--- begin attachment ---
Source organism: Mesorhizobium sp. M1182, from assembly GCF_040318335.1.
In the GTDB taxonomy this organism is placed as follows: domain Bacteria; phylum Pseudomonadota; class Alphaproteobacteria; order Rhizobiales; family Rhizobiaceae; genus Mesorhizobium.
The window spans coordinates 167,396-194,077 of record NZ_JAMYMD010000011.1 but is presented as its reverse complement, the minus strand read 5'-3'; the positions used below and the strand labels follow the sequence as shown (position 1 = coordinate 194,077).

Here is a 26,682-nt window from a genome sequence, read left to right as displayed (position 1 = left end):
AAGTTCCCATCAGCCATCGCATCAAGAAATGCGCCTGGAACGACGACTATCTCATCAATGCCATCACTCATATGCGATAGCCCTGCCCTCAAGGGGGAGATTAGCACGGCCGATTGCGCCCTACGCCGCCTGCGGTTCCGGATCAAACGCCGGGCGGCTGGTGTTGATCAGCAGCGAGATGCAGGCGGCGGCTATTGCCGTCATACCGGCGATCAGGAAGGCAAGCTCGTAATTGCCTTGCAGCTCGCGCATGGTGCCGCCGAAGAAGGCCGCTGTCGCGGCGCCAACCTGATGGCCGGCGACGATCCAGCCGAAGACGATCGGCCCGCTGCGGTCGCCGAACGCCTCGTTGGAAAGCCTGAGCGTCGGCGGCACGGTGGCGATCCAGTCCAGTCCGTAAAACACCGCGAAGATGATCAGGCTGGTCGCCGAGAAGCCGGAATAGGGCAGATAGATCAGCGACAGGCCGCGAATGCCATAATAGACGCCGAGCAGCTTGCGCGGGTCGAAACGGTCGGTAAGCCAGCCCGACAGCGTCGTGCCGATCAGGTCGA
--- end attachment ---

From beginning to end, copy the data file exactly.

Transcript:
Source organism: Mesorhizobium sp. M1182, from assembly GCF_040318335.1.
In the GTDB taxonomy this organism is placed as follows: domain Bacteria; phylum Pseudomonadota; class Alphaproteobacteria; order Rhizobiales; family Rhizobiaceae; genus Mesorhizobium.
The window spans coordinates 167,396-194,077 of record NZ_JAMYMD010000011.1 but is presented as its reverse complement, the minus strand read 5'-3'; the positions used below and the strand labels follow the sequence as shown (position 1 = coordinate 194,077).

Here is a 26,682-nt window from a genome sequence, read left to right as displayed (position 1 = left end):
AAGTTCCCATCAGCCATCGCATCAAGAAATGCGCCTGGAACGACGACTATCTCATCAATGCCATCACTCATATGCGATAGCCCTGCCCTCAAGGGGGAGATTAGCACGGCCGATTGCGCCCTACGCCGCCTGCGGTTCCGGATCAAACGCCGGGCGGCTGGTGTTGATCAGCAGCGAGATGCAGGCGGCGGCTATTGCCGTCATACCGGCGATCAGGAAGGCAAGCTCGTAATTGCCTTGCAGCTCGCGCATGGTGCCGCCGAAGAAGGCCGCTGTCGCGGCGCCAACCTGATGGCCGGCGACGATCCAGCCGAAGACGATCGGCCCGCTGCGGTCGCCGAACGCCTCGTTGGAAAGCCTGAGCGTCGGCGGCACGGTGGCGATCCAGTCCAGTCCGTAAAACACCGCGAAGATGATCAGGCTGGTCGCCGAGAAGCCGGAATAGGGCAGATAGATCAGCGACAGGCCGCGAATGCCATAATAGACGCCGAGCAGCTTGCGCGGGTCGAAACGGTCGGTAAGCCAGCCCGACAGCGTCGTGCCGATCAGGTCGA